Wifol calls for workers security during business changeovers

POSTED: 09/4/13 1:12 PM

St. Maarten AY- Wifol president Theophilus Thompson is registering concern over what he calls a “very serious problem within the labor market.” He believes that many businesses are now patterning themselves after the fiasco involving Pelican Resort which changed hands several times leaving employees in limbo.

“Since the Pelican Resort drama, where workers were sent home by the then general manager, we have realized a number of companies have been changing hands or the same owners of those companies which existed, opened or registered new companies without making sure that the rights of those employees who are still employed with them are secured.”

Thompson said that within the last few months, the union has realized that housekeeping employees working within the Sonesta Group of Companies have been the victims of such a change over.

“There was a change at both Maho and Great Bay and those employees were asked to sign new workers agreement. Needless to say those employees have a union representing them, but it’s about those workers actually knowing their rights. Even though management might say everything remains the same, never count on that. You should always report such matters to your organization. If you do not and go ahead and sign without your organization having full knowledge of that, then you are actually giving up your rights and that power of attorney that you initially gave to your workers organization you are taking it back and the responsibility for what you signed lies solely with you.”

Thompson said that current legislation allows this practice  but the time is long overdue for parliamentarians to  put laws into effect that protect workers when companies are changing over from one to another, especially when it’s the same investors.

Thompson gave an example of a lady who worked for six years in the Maho area and was on Monday told that her services are no longer needed.

“That comes because the unresolved matter of employees who were sent home and up to now the matter has not been finalized. Now a trend of other companies are doing the same without any big shakeup, a smooth transition is now taking place and employees rights are being taken away with these transactions.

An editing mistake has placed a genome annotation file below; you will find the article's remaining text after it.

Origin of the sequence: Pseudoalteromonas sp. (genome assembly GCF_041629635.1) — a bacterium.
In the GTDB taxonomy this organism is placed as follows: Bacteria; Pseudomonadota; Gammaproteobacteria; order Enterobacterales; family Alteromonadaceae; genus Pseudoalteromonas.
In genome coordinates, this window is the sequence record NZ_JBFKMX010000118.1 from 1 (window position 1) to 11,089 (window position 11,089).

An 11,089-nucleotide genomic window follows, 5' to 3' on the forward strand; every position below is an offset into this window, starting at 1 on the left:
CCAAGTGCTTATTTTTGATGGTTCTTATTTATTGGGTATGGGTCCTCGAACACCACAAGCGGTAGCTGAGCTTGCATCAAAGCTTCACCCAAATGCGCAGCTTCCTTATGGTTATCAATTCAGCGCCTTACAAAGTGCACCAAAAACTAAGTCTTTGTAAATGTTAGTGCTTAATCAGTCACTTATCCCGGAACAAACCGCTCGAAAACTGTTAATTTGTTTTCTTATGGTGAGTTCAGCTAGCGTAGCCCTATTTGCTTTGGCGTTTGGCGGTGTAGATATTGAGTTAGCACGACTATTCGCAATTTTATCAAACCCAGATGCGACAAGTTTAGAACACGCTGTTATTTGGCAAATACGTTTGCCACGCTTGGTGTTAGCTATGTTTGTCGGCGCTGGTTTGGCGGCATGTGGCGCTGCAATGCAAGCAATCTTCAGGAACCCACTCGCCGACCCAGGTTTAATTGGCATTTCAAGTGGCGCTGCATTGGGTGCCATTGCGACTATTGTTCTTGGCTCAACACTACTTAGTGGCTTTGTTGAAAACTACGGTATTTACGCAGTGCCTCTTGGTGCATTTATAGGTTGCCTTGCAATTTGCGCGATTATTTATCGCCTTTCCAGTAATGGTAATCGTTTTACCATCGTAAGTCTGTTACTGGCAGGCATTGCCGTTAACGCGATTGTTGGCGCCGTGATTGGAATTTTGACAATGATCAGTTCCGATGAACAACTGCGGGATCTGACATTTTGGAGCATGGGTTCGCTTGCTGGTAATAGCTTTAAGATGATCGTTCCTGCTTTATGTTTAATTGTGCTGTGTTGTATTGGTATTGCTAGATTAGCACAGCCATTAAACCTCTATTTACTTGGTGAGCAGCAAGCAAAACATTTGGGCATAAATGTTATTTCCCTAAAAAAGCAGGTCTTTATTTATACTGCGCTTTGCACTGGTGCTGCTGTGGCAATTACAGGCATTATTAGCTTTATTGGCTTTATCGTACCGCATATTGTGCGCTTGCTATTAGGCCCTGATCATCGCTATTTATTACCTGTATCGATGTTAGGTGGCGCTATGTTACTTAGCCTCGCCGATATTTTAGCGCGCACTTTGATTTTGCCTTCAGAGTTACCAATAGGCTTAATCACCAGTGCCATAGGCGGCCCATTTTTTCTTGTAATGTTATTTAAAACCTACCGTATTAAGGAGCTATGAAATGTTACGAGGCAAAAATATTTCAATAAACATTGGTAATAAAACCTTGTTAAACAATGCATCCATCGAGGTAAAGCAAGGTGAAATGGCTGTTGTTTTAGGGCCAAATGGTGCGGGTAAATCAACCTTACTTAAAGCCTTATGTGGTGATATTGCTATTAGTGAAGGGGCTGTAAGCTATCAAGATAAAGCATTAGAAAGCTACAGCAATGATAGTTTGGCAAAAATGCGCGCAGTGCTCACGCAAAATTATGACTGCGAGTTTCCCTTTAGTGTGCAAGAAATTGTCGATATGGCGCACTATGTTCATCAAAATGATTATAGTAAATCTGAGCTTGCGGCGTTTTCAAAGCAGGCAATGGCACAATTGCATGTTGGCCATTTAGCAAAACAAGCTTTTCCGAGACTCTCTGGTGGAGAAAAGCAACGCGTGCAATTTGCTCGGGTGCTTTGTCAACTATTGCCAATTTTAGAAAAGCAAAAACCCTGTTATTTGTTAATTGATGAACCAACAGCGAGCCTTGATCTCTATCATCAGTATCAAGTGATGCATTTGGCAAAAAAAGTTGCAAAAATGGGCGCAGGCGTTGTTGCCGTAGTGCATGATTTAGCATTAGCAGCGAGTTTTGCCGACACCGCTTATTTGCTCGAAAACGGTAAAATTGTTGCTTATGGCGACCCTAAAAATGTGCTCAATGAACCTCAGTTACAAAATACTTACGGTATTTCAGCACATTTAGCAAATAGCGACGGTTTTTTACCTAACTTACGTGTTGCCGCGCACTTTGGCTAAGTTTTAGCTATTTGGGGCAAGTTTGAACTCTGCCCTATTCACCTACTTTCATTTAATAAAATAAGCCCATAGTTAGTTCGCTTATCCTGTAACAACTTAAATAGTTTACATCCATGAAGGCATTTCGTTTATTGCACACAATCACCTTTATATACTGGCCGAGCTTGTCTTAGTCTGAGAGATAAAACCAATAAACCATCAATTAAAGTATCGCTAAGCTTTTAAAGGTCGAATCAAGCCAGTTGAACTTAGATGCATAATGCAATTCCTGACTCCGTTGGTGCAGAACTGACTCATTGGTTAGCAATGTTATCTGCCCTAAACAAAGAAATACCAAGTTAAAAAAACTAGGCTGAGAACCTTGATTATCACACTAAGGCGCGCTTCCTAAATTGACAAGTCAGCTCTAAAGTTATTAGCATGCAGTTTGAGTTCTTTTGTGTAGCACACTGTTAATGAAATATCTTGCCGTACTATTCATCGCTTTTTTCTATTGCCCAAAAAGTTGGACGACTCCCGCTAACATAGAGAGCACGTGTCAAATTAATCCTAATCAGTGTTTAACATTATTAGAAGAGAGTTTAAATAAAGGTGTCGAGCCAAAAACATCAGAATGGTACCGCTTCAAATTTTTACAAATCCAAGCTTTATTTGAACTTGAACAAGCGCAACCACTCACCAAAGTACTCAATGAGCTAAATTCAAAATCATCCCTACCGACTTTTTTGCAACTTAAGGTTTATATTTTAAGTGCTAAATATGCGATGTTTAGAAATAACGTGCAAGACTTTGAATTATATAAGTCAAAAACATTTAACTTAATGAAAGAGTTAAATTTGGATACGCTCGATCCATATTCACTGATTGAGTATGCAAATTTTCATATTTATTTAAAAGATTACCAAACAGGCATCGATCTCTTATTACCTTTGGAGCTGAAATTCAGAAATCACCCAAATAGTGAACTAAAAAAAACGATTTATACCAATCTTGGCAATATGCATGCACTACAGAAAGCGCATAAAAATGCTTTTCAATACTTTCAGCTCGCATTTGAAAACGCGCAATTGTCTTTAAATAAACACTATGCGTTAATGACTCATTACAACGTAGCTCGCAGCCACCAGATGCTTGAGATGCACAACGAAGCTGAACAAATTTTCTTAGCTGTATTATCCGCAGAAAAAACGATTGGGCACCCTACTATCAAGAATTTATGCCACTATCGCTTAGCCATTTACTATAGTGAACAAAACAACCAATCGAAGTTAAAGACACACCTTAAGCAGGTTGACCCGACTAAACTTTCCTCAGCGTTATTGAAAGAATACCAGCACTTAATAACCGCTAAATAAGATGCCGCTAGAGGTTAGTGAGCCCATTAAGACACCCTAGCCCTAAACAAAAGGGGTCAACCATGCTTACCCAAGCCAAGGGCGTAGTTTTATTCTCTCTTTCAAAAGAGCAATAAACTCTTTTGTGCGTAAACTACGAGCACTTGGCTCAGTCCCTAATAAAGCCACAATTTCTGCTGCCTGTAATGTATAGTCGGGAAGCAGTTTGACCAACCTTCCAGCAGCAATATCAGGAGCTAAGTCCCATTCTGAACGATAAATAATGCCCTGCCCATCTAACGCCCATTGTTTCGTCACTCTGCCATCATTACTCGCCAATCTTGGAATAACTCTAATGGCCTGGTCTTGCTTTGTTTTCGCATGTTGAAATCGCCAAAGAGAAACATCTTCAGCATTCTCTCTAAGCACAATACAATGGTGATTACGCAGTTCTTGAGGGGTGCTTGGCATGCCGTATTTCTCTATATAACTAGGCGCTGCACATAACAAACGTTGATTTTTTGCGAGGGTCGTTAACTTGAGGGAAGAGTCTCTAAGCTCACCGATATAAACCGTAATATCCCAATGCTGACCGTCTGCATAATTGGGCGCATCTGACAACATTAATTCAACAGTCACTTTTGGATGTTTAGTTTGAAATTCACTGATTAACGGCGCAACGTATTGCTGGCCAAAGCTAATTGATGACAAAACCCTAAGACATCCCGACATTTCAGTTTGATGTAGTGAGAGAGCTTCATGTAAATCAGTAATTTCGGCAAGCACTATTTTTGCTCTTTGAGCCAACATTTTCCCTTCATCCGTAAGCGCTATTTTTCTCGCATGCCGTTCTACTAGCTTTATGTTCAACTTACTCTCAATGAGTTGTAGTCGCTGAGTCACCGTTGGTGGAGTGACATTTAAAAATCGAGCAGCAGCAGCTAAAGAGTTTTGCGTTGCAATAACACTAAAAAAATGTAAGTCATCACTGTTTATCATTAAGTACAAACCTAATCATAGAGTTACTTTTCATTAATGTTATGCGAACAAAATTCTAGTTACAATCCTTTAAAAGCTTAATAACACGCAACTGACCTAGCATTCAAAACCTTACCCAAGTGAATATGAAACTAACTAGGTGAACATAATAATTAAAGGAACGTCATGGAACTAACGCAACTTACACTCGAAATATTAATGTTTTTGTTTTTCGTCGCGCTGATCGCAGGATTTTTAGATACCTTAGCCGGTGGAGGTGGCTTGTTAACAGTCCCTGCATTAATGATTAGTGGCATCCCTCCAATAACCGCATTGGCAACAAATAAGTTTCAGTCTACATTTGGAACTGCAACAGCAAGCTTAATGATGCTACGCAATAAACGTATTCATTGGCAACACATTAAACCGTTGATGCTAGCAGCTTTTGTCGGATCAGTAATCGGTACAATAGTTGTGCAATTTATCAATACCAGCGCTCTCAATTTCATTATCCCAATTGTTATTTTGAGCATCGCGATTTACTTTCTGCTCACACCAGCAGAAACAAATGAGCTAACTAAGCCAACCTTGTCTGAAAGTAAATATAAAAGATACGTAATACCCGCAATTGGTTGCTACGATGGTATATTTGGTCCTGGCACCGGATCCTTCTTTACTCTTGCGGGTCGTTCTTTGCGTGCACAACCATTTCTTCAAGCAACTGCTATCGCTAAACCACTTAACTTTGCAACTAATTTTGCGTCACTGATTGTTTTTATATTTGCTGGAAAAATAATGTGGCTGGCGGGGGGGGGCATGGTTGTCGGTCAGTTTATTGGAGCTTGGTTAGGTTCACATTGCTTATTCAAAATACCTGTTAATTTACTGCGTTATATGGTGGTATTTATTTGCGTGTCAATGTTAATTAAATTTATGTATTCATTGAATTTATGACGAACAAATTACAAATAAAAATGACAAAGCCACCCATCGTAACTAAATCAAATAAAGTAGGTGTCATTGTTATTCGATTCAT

Under the Decent Work Convention of the International Labor Organization, Thompson said that workers’ rights are guaranteed.

 

Social dialogue should be the order of the day, even though all parties are not willing to have respectful dialogue, the union leader said, adding that social partners lack maturity and this is a direct provocation of unions.

In the case of  Maho, he explained that “the problem is that those workers have worked for years and the guarantee that those benefits that they have acquired over the years have not been cemented in the new working agreement that they asked those workers to sign.”

Meanwhile, over Great Bay Sonesta Resort, Thompson said that Wifol plans to sign a new collective labour agreement on behalf of approximately 90 workers once the resort’s director returns to the island.

“The concern is government issuing new business licenses, accepting the fact that an old company never filed for bankruptcy but just closed its door. Then the same people establish a new company and government issues a new business license to the same people to continue operating with the workers from the former company.”

He said that the situation is even worse for workers who don’t have representation, citing several stores on Front Street for violation of workers’ rights and taking advantage of St. Maarten’s system.

“Most of these companies have a 10 year life span and are exempted from certain levies and taxes and then they change over. During the transition period workers are left in limbo regarding their years of service and benefits.”

Government issued working documents for employees from Sandals Resorts in Jamaica to work at the Great Bay Sonesta, a direct threat to existing workers, Thompson contends.

“Government is not doing things and acting in ways that ignores the reality of social dialogue and bi-partisan.  These actions that they have taken are affecting  the workers  and unless they want us to resort back to the 20s and 30s when workers had to take things into their hands violently, they have to understand that unionism today, based on international treaties and conventions we are willing to discuss matters on a tripartite or bipartite setting. But they cannot continue to do these things by themselves which affect workers and will affect eventually the social life of individuals,” the trade unionist said.

 

 

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